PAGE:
The sky was very clear the other night, perfect for star trails! Mars is the very bright streak on the right side of the above photo. I got really lucky with this first image! In the upper left corner you can barely see three faint streaks running perpendicular to the stars. I am not sure exactly what they are but they took approximately 90 seconds to travel the recorded paths. (Maybe iridium flares from orbiting satellites?) Below you can see Polaris at the center of the star trails. It looks like a stationary point but it is not true celestial North so there is a little bit of wobble.
We spent the past weekend in and around Yosemite National Park. I was pretty young the last time my family and I visited. I was again reminded of how awesome that place is! There is a tremendous amount to see. Literally, you can spend a lifetime exploring and still not see everything! (Never mind a weekend…) New to me was the town of Lee Vining and Mono Lake. (The two food shots were eaten there.) Also spectacular! However — “more time” — was my mantra this weekend.
Our drive from Santa Clara is about 5 hours (Google maps says less than 4 but that is baloney). The distance is only about 200 miles; once you hit the twisties on CA Hwy 120/Tioga Pass: traffic and a cautious pace are what slow you down. It is a fantastic drive though, if you enjoy driving. ;)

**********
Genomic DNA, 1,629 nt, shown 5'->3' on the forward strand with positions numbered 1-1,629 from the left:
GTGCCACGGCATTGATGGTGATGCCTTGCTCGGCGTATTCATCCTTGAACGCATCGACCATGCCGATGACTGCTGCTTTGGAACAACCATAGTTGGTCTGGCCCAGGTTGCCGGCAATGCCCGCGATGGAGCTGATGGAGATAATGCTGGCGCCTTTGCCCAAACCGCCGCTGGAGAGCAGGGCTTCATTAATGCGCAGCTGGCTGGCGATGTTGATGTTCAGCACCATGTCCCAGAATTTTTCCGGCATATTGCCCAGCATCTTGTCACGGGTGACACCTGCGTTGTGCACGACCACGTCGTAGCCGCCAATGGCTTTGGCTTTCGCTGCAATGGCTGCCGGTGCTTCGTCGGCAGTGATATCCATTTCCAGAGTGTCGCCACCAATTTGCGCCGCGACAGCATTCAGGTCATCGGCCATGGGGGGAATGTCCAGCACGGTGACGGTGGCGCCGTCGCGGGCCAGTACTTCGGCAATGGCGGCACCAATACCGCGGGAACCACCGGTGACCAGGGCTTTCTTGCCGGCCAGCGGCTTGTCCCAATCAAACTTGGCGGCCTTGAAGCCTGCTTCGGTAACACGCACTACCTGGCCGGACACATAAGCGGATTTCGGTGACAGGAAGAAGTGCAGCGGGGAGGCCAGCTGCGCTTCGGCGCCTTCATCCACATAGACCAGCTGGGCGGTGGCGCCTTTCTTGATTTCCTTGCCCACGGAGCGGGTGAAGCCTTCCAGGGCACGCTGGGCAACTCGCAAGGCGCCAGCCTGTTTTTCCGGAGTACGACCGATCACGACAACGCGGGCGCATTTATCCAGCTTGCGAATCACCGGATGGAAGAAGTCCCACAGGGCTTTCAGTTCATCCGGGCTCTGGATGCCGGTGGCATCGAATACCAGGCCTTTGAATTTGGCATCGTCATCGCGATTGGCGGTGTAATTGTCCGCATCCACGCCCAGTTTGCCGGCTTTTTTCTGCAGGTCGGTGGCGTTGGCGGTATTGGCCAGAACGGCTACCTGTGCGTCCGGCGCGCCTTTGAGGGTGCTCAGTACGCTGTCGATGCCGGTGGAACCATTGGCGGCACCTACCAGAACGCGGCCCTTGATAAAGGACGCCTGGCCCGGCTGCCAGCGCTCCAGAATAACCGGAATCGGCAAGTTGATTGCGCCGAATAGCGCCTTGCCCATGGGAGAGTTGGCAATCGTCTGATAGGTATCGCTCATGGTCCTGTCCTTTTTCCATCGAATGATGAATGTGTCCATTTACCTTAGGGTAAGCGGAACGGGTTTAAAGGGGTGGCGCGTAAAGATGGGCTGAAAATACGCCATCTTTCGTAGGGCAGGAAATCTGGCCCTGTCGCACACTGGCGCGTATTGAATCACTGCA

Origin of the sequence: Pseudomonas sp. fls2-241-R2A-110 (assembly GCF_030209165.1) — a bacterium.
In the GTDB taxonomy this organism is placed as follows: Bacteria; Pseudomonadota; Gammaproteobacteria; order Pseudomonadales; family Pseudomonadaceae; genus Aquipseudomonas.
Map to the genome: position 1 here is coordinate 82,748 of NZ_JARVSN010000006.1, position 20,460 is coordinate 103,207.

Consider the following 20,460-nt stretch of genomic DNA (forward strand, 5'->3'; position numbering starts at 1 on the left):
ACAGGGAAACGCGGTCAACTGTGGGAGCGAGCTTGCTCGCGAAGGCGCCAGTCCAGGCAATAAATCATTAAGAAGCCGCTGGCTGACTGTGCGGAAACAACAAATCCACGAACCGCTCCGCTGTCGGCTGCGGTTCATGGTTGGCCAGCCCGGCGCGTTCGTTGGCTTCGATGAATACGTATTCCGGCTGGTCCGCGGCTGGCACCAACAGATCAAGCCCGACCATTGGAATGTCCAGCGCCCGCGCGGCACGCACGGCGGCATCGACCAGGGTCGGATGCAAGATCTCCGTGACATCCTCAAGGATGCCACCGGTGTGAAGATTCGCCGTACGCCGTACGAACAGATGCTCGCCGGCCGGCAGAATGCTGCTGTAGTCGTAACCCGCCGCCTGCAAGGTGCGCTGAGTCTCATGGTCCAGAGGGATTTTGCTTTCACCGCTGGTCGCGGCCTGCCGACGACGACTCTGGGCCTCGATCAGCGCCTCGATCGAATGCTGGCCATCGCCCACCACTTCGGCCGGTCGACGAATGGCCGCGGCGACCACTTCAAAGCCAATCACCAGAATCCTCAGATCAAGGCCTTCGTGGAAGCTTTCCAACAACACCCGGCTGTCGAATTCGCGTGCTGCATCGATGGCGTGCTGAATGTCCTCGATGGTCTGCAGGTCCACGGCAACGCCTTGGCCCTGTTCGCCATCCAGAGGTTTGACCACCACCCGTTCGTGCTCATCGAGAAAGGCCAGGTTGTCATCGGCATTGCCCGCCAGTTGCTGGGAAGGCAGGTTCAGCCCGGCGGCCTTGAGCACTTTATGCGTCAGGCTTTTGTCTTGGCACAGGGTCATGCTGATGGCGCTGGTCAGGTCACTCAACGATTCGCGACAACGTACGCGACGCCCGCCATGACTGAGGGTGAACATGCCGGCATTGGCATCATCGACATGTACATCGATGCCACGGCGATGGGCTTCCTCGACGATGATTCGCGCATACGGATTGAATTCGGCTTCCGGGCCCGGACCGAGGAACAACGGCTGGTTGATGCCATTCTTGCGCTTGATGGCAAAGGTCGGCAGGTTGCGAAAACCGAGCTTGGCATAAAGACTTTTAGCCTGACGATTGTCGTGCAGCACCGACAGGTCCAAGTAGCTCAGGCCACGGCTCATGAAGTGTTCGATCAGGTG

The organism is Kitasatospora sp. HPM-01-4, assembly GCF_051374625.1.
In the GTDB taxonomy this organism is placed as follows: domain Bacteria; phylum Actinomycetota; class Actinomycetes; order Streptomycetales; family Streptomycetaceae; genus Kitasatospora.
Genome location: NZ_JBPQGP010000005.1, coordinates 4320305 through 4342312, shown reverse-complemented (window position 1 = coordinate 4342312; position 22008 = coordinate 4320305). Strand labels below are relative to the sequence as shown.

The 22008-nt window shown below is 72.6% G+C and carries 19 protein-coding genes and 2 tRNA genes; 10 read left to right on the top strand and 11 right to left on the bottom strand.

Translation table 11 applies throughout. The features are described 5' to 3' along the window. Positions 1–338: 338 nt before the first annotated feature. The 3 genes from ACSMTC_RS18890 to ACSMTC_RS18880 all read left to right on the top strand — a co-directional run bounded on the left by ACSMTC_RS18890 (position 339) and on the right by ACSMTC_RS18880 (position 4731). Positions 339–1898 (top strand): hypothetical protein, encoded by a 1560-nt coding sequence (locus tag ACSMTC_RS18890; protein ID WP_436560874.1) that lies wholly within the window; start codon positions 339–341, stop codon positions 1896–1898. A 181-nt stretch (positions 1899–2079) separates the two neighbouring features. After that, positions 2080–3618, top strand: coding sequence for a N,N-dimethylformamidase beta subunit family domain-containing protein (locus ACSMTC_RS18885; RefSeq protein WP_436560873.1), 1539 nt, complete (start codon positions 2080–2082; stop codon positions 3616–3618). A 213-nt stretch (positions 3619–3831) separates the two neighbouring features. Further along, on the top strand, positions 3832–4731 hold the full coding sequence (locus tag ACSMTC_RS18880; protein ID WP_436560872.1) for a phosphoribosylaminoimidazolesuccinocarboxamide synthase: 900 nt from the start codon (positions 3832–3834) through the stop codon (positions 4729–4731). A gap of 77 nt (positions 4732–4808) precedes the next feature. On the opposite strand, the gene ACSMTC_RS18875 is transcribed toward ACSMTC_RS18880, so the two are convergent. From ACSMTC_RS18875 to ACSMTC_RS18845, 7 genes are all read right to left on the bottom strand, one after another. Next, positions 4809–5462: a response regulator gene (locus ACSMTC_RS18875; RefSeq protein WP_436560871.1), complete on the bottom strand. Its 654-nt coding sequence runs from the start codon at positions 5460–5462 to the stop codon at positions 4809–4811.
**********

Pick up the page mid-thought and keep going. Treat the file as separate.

I have too many words to describe our relatively brief experience. SO, please view my photos instead (click on the image above). I also have a gallery for, “Day 2”, coming soon. Next time we need to stay for at least a week! (Travel Buddies, you feelin me? One word: RV!) :mrgreen:
We drove a little ways up Mount Hamilton last night. It was just high enough to get a sweeping view of the valley. I didn’t really care to see the city though. I was more interested in the sky above. Light pollution was pretty harsh but you can still see the center of our galaxy. :) (And, YES, overhead utility lines suck!)
I was so excited about actually seeing Lulin that I posted that image out of sequence. We actually started our star gazing in the fields of Wahiawa. Usually a great place to view the night sky but that night was far too cloudy (at the time we arrived). We continued on to Mokuleia — clouds or not, it is much darker out there. Sure enough, the sky was star studded! Venus was clearly visible and lit up the western most sky, over Kaena Point (not pictured). Unfortunately, the clouds caught up with us and made viewing rather frustrating. Oh and let me not forget the constant 30 MPH BLAST of wind from the ocean!
Despite the less than prime conditions, we did manage to get off a few shots. The photo above shows the Milky Way reasonably well (as well as our nimboid nemesis). The exposure was 30 seconds. Earth rotation is clear, pixel peeping, at 100%. But as I was shooting at 24mm, the stars appear still in this web sized example. Below is a demonstration of a 56.5 minute exposure.
Certainly not the greatest of star trail images. But, I am just glad that I was able to get something out of the trip. These semi-successful photo junkets are actually more valuable than one would think. We were able to really torture test our methods, equipment, and even our clothes / footwear. Field testing is often much more valuable than the images we capture. :)